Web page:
The unexplained death of a fugitive Iranian judge, who plunged from a top floor of his hotel in Bucharest last week, has infuriated activists who say a rare chance has been missed to bring a senior Iranian official to justice over alleged rights violations.
Gholamreza Mansouri’s body was found by Romanian police on June 19, with the possibility of suicide so far their only lead, according to a police source.
But activists are furious that such a significant figure had not been held in custody to face eventual justice — and for his own protection.
Mansouri, 52, was wanted by Tehran on accusations he took a 500,000-euro ($560,000) bribe, part of a high-profile case that has seen 22 people go on trial, including former senior judiciary official Akbar Tabari.
Mansouri had fled Iran last year, first going to Germany and then moving on to Romania, and was the subject of an Iranian arrest warrant.
He was initially arrested by Romanian authorities for extradition but then allowed to go free under judicial supervision.
But activists in Europe also wanted him investigated for rights violations while in his post, which focused on culture and media cases.
The Paris-based press freedom group Reporters Without Borders (RSF) filed a complaint against him with prosecutors in Germany on June 11 — and then two days later in Romania, when he moved there — alleging he was responsible for the persecution, detention and torture of Iranian journalists in a notorious 2013 crackdown.
“The facts against him were massive,” said Antoine Bernard, senior advisor on international strategic litigation with RSF, adding that there was a strong basis in both German and Romanian law to file the complaints.
He said the group had the testimony of 20 Iranian journalists accusing Mansouri of arbitrary arrest and detention, and treatment that was “at the very least inhumane and degrading and involved torture.”
He told AFP that RSF was “outraged” by his death as well as the decision of the Romanian authorities not to detain Mansouri “for the sake of his own protection against any Iranian threat and against himself.”
– ‘Entire system on trial’ –
The Justice for Iran NGO said it had made an appeal for witnesses to come forward after it emerged that Mansouri was in Europe.
It had already collected testimony from eight people who said they were the judge’s victims.
“Beyond reasonable doubt, I can confirm that Mansouri was responsible for several arbitrary arrests and detention, usually in solitary confinement, the closing down of online businesses and start-ups, and the persecution of the families of journalists and media activists,” the group’s executive director Shadi Sadr said.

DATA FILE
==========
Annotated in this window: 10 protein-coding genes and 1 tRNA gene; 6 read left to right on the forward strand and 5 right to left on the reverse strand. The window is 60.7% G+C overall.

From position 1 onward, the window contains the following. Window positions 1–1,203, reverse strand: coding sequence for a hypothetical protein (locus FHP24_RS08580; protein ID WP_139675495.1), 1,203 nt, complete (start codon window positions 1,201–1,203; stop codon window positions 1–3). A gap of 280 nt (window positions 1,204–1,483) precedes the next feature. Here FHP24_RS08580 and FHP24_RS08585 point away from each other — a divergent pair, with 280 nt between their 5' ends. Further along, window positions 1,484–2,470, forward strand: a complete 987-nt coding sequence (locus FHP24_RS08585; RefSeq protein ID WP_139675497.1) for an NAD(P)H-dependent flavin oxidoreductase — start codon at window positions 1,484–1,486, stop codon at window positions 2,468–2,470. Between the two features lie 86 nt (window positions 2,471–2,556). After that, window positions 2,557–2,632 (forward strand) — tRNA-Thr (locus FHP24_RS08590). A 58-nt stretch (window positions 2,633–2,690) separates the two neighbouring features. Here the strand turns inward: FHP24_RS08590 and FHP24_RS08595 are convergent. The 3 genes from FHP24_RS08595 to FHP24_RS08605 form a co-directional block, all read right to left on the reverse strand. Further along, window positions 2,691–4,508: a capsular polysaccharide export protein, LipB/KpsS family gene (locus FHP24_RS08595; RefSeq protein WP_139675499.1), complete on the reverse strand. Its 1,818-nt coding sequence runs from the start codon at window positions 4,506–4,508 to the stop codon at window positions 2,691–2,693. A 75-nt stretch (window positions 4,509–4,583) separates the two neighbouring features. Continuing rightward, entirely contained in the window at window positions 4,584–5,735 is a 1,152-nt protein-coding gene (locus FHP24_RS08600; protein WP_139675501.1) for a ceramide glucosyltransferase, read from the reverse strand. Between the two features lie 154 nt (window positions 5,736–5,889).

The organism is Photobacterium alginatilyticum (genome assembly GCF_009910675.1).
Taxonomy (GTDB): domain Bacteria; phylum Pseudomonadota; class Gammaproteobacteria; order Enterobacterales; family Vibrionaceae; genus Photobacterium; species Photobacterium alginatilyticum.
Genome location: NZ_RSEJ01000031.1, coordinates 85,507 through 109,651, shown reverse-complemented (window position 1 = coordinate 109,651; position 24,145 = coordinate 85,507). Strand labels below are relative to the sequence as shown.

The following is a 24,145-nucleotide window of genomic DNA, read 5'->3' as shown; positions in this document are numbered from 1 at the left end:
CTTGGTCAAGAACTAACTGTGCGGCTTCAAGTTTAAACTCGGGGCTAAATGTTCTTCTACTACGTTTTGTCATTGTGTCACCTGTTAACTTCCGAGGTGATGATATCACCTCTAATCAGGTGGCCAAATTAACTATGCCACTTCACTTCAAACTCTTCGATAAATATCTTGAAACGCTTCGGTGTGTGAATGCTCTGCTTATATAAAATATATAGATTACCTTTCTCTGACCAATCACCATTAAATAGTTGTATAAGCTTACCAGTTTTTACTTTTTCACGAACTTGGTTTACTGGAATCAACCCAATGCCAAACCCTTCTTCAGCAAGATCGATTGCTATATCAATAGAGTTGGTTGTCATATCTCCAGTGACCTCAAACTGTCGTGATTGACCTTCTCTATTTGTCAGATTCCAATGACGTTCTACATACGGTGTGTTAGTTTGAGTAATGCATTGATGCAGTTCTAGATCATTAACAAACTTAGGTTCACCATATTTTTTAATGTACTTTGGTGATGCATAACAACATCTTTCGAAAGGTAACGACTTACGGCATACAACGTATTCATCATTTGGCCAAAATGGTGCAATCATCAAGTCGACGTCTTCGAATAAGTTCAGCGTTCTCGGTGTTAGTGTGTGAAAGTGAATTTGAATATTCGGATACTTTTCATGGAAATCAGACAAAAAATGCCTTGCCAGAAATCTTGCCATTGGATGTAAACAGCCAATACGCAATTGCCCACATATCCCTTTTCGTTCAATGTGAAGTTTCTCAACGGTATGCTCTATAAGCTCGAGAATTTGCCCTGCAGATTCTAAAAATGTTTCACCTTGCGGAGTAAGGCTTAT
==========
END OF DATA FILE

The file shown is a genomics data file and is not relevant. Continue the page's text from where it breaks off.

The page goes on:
But she told AFP it had not received evidence he was responsible for torture or other crimes that could see him face trial in Germany or Romania under universal jurisdiction, where one state prosecutes a defendant for a crime committed on another foreign territory.
This, Sadr said, highlighted the difficulties faced by victims hoping to find justice abroad, “where there is little room for criminal prosecution.”
Kaveh Moussavi, a British lawyer who played an instrumental role in the arrest of a former Iranian prosecutor in Sweden last year on charges of involvement in the mass executions of prisoners in the late 1980s, said it was “extremely frustrating that he (Mansouri) slipped the net.”
Moussavi had been building a case against Mansouri based on charges he had “held hostage” in prison the family of Saeed Karimian, founder of the Istanbul-based Persian satellite television network Gem TV, who was gunned down in the Turkish city in 2017.
“Had we been able to bring him back and put him on trial… I am pretty sure we would have convicted him,” Moussavi said.
“If we had convicted this man, not a single member of the Iranian judiciary would have been able to step into the EU after that,” he said.
“We lost the chance of putting the entire Iranian judicial system on trial.”
– ‘Domino effect’ –
The principle of universal jurisdiction has gained prominence in recent years, in particular with the civil war in Syria that has resulted in both oppressors and victims becoming refugees in Europe.
Two alleged former Syrian intelligence officers went on trial in Germany in April on charges of crimes against humanity in the first-ever court case over claims of state-sponsored torture by President Bashar al-Assad’s government.
RSF vowed that Mansouri’s death — whatever its cause — would not deter the group from pursuing other alleged rights violators from Iran and elsewhere.
“We urge prosecutors to move much faster when such situations do occur,” Bernard said.
For Sadr, the biggest loss from Mansouri’s death was the chance to hear how Iran’s system works from a figure who was at its heart.
“If he had remained in Europe and spoken out, Mansouri would have become someone whose confessions would have had a massive domino effect on other perpetrators to disclose information in response,” she said.